SNAPSHOT isolation level works similar to on-disk tables and protects from Non-Repeatable Reads and Phantom Reads phenomenon. As you can guess, it does not need to perform repeatable read and serializable validations at commit stage and, therefore, reduces the load to SQL Server.
Write/write conflicts work the same way regardless of transaction isolation level in in-memory OLTP. SQL Server does not allow transaction to modify a row that has been modified by other uncommitted transactions. Figures 6 and 7 illustrate such behavior. It uses SNAPSHOT isolation level, however behavior does not change in different isolation levels.
Now, let’s dive deeper and look what happens under the hood. Figure 8 illustrates lifetime of in-memory OLTP transaction.
At time, when new transaction starts, it generates new TransactionId and obtains current Global Transaction Timestamp value. Global Transaction Timestamp value dictates what version of the rows are visible to the transaction and timestamp value should be in between BeginTs and EndTs for row to be visible. During data modifications, however, transaction analyzes if there are any uncommitted versions of the rows preventing write/write conflicts when multiple sessions modify the same data.
When transaction needs to delete a row, it updates EndTs timestamp with TransactionId value, which also has an indicator that timestamp contains TransactionId rather than Global Transaction Timestamp. Insert operation creates of a new row with BeginTs of TransactionId and EndTs of Infinity. Finally, update operation consists of delete and insert operations internally.
Figure 9 shows the data rows after we created and populated dbo.HKData table. I am omitting hash index structure for simplicity sake.
Let’s assume that we have transaction started at time when Global Transaction Timestamp value was 10 and TransactionId generated as -5. I am using negative value for TransactionId to illustrate a difference between two values in the figures below.
Let’s assume that transaction performs a few data modification operations as shown below.
insert into dbo.HKData with (snapshot) (ID, Col) values(10,10); update dbo.HKData with (snapshot) set Col = -2 where ID = 2; delete from dbo.HKData with (snapshot) where ID = 4;
Figure 10 illustrates the state of a data after data modifications. INSERT statement created a new row, DELETE statement updated EndTs value in the row with ID=4 and UPDATE statement changed EndTs value of the row with ID=2 and created a new version of a row with same ID.
It is important to mention that transaction maintains a write set – pointers to rows that have been inserted and deleted by transaction. Moreover, in SERIALIZABLE and REPEATABLE READ isolation levels, transactions maintains read set of the rows that were read by a transaction. Write set is used to generate transaction log records, while read set is used to perform REPEATABLE READ and SERIALIZABLE rules validation.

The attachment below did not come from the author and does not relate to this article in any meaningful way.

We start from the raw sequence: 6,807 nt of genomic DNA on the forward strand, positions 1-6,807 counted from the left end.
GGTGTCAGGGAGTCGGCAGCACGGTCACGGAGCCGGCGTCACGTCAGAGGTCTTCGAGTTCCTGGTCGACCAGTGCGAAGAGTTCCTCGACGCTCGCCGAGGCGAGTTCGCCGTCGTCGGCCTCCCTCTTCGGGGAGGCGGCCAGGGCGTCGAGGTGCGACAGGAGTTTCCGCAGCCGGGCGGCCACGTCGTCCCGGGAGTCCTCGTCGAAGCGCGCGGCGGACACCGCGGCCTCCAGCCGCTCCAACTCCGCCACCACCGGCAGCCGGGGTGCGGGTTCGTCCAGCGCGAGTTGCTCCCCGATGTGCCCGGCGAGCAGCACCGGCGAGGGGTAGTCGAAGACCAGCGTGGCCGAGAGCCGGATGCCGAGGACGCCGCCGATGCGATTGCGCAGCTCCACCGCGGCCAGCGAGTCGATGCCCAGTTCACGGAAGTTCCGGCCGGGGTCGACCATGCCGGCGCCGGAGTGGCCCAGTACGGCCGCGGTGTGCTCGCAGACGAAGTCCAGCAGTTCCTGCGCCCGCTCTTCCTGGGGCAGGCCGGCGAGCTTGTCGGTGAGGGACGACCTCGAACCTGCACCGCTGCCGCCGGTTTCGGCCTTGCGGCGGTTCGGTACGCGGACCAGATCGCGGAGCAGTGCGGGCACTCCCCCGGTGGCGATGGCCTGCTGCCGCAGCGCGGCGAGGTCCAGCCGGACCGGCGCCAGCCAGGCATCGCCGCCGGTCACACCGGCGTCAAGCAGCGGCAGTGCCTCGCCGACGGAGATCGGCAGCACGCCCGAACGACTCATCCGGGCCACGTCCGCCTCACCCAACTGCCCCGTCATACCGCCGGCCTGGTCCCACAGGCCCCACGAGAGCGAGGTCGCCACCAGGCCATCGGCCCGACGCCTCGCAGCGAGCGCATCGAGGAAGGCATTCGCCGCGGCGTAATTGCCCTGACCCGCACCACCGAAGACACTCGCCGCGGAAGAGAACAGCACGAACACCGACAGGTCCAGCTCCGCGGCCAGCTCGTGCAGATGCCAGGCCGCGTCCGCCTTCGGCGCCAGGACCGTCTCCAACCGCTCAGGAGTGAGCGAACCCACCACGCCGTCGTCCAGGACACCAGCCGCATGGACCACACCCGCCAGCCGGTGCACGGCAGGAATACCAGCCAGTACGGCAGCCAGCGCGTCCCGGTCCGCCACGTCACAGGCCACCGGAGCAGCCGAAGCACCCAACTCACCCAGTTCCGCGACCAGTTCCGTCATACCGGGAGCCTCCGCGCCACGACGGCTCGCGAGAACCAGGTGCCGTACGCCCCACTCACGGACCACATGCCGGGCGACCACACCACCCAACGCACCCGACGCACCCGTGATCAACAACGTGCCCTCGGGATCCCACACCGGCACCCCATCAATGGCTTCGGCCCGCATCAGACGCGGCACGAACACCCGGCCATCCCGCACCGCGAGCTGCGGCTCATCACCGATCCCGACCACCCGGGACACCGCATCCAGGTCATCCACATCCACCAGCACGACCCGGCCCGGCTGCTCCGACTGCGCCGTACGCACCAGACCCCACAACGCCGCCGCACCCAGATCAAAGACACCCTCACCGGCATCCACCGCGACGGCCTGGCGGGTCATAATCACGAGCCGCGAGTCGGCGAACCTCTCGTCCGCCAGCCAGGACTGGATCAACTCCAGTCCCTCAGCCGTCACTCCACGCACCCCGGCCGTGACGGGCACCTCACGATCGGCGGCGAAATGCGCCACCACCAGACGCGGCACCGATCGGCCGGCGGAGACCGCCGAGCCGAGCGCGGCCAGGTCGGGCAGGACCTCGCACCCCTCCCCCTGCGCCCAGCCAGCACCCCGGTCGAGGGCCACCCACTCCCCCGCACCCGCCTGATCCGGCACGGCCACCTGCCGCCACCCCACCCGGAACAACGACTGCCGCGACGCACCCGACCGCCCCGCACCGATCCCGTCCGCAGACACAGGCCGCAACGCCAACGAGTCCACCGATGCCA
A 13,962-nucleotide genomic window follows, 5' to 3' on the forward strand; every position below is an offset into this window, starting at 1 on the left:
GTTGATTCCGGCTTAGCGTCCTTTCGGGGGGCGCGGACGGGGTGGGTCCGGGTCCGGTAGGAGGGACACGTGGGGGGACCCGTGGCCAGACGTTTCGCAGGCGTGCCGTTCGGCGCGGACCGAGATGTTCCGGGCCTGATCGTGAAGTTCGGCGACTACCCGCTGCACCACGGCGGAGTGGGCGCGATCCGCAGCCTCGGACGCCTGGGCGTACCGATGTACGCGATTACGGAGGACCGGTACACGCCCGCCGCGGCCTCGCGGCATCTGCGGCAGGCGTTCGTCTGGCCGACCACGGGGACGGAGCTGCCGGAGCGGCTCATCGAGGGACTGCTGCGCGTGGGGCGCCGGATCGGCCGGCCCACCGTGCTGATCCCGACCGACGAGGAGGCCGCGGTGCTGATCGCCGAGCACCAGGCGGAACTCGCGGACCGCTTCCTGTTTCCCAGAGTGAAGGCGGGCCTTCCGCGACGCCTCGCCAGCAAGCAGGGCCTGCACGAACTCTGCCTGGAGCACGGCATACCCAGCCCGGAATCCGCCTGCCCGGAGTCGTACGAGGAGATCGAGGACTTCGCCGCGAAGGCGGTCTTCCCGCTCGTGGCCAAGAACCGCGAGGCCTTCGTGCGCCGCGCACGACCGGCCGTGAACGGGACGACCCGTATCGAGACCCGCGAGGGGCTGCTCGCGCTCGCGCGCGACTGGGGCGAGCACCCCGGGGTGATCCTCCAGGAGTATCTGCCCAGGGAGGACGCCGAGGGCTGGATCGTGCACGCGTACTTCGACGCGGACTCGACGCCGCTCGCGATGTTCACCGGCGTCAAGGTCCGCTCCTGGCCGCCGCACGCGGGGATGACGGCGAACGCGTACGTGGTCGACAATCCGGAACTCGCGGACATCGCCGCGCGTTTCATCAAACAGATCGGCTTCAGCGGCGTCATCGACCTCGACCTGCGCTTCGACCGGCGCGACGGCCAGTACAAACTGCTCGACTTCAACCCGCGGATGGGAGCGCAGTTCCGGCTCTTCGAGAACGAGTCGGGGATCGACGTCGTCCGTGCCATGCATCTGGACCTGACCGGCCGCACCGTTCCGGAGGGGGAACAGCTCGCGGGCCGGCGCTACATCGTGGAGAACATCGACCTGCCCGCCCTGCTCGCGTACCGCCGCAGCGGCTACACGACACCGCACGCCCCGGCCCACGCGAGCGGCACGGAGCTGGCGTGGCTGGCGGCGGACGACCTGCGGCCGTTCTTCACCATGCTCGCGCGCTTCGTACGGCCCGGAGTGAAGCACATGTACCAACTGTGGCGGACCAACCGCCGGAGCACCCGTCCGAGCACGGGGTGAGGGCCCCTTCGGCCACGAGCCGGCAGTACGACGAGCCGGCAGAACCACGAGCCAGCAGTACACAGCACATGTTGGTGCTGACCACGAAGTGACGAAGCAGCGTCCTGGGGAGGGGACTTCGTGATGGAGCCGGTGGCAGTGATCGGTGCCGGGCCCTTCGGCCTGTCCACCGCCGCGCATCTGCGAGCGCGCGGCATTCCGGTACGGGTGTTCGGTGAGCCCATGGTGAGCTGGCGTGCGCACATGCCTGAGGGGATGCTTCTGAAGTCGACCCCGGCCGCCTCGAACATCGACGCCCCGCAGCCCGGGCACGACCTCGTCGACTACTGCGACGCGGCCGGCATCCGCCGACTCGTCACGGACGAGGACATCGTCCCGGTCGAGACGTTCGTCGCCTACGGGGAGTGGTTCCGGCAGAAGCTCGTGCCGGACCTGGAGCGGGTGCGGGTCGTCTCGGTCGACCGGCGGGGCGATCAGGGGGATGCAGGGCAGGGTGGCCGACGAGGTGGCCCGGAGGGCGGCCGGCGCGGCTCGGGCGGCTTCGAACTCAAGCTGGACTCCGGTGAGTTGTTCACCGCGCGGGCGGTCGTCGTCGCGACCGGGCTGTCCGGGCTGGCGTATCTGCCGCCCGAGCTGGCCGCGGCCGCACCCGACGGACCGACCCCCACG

When COMMIT request is issued, transaction starts validation phase. First, it generates new Global Transaction Timestamp value and replaces TransactionId with this value in all BeginTs and EndTs timestamps in the rows it modified. Figure 11 illustrates that, assuming that Global Transaction Timestamp value is 11.
At this moment, rows modified by transactions become visible to other transactions in the system even though transaction has yet to be committed. Other transactions can see uncommitted rows, which leads to the situation called commit dependency. Those transactions would not be blocked at time when they access those rows, however they would not return data to clients nor commit until original transaction they have commit dependency on would commit itself. If, for some reason, that transaction failed to commit, other dependent transactions would be rolled back and error would be generated.
Commit dependency is technically a case of blocking in in-memory OLTP. However, validation and commit phases of transactions are relatively short and that blocking should not be excessive.
After timestamps in rows were replaced, transaction validates REPEATABLE READ and SERIALIZABLE rules and waits for commit dependencies to clear. When it is done, transaction moves to commit phase, generate one or more log records, save them to transaction log and complete the transaction.
Obviously, validation phase of transactions in REPEATABLE READ and SERIALIZABLE isolation levels is longer than in SNAPSHOT isolation level due to rules validation. Do not use them unless you have legitimate use-case for such data consistency. To be frank, I do not see much use-cases for them besides importing and exporting data to/from in-memory tables.
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I think there maybe a mistake about this picture “07. Write/write conflict (2)”
Yes, you are absolutely right. Thank you very much for pointing to that.
I’ve corrected it.